The bodies of the beasts, then, may be conceived to represent the bodies, or geographical boundaries, of the primitive empires symbolized; and the horns, to typify the various powers successively ruling over, or within, these bodies. Thus contemplated, the Macedonian empire, after its dominion has been taken away, still lives on, in the eye of prophecy, as the body of the he-goat. And the same prolongation of existence may, on similar ground, be extended from the body, to the four notable horns, or kingdoms, of the he-goat; out of one of which, the little horn of the vision was to spring up. For the four horns, as exercising dominion over the four quarters of the body, may rightly be understood to represent the whole body of the goat, or the permanently surviving carcase of the Macedonian empire. Now, not only has Daniel omitted to mention that these horns were broken, but, by his silence, he leads us to infer that they were not broken; since of the two other horns noticed in this prophecy, he has positively stated, that the first great horn was broken, and that the little horn shall be broken.* The distinction thus indicated, is accurately preserved in the context. In the eighth verse we read : “ The great horn was broken; and for (i.e. in place of ) it, came up four notable horns.” No mention is made of these horns being broken ; and, accordingly, in the ninth verse, we are told : “ And out of one of them (i. e. not, instead of, but branching up from, one of them) came forth a little horn.”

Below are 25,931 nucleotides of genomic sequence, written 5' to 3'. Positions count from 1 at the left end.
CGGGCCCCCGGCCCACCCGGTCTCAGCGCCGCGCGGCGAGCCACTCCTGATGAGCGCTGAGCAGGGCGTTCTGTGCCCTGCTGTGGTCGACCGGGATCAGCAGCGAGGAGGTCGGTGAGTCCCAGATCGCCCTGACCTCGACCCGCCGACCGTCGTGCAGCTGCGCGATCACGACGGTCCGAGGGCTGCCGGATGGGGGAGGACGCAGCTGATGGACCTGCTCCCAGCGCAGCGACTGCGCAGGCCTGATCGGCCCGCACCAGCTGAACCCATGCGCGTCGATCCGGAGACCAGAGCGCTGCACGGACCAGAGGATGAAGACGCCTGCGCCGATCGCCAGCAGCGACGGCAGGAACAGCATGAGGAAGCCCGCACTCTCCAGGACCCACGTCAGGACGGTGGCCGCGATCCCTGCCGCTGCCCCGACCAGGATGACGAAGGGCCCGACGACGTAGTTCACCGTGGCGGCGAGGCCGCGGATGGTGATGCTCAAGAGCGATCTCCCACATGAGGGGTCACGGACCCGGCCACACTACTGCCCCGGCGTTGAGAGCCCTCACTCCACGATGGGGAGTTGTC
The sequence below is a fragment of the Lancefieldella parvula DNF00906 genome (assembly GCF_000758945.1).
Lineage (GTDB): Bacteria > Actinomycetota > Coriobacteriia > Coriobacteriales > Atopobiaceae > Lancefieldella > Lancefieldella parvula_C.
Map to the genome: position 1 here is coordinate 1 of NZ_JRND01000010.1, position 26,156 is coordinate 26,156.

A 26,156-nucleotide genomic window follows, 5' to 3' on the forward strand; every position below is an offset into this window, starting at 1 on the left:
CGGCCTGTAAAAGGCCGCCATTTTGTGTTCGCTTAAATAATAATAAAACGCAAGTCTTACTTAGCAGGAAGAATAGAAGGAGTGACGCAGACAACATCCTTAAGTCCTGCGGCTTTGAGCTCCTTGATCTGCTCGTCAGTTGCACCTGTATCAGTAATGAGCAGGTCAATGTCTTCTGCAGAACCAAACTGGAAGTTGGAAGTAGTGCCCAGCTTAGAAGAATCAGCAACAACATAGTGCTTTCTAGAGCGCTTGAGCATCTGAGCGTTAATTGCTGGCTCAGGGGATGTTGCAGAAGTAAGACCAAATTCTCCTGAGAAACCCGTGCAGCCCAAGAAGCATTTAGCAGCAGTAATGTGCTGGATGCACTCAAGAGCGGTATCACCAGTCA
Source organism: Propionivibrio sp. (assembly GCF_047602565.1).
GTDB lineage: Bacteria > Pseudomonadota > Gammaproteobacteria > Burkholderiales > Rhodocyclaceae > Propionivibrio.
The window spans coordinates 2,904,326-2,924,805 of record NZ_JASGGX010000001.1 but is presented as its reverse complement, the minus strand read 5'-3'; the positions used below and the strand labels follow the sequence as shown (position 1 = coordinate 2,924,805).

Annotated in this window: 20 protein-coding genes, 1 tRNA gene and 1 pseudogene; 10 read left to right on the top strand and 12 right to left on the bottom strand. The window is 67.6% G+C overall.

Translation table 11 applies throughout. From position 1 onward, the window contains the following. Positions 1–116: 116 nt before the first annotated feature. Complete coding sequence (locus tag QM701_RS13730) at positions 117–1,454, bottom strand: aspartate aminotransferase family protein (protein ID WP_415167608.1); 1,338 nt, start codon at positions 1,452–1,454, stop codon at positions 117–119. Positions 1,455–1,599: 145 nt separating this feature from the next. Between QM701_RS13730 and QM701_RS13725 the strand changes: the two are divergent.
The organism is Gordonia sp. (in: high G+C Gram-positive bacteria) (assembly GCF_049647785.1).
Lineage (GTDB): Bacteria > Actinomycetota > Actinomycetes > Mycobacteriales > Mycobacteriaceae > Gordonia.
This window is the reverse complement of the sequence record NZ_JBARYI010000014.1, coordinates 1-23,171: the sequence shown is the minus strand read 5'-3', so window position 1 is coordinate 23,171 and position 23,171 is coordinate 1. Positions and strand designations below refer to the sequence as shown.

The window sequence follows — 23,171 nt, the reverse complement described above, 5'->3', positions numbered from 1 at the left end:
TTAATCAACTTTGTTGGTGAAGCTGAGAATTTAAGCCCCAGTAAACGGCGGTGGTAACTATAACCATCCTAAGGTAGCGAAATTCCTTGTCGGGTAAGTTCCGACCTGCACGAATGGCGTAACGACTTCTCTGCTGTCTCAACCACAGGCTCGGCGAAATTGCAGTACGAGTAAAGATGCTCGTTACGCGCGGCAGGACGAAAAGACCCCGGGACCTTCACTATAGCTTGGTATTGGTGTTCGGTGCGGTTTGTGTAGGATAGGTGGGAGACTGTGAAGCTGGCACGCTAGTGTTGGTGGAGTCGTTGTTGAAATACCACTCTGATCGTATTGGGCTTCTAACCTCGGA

* The Saracens effected in Syria, what the Romans did not effect in Macedon: they restored a kingdom there; making Damascus the seat of their empire. In this capital, the dynasty of the Ommiades flourished during eleven successive reigns : Cufa, their second imperial seat, was also situated in Syria : and Bagdad, the capital of the Abbasside dynasty, built at the confluence of the Tigris and Euphrates, also stood within the kingdom of the Seleucidæ.
of Sect. ii. vol. i. pp. 174, 175.
| From comparison of Dan. vii. 11. and vii. 12. it would seem clear, that the lives of the other beasts were preserved after the slaying and burning of the fourth beast. The three were in fact geographically one: the Assyrian, the Persian, and the Macedonian monarchies in the East, being nearly conterminous.
But the symbols themselves permanently existing, it was evidently matter of no moment, at what period the power symbolized by the little horn should arise. Mahometanism, in the seventh century of the Christian era, as aptly complies with the chronology of the prediction, as Antiochus Epiphanes himself, or as Rome in his days.
The apparent difficulties objected to this application of it once removed, in
of the little horn of the he-goat will be found to agree with the Mahometan apostasy, uniformly. well, and often far more appro
* " But he shall be broken without hand.” Dan, viji. 25. sawest till that a stone was cut out without hands, which smote the image. And the stone, that smote the image, became a great mountain, and filled the whole earth.” Dan. ii. 34, 35. The same consummation is predicted in both prophecies. May we not infer, that the little horn, or king of fierce countenance, which shall be broken without hand, is to be broken by the stone cut out without hands? This similarity of expression apparently marks the unity of the predictions.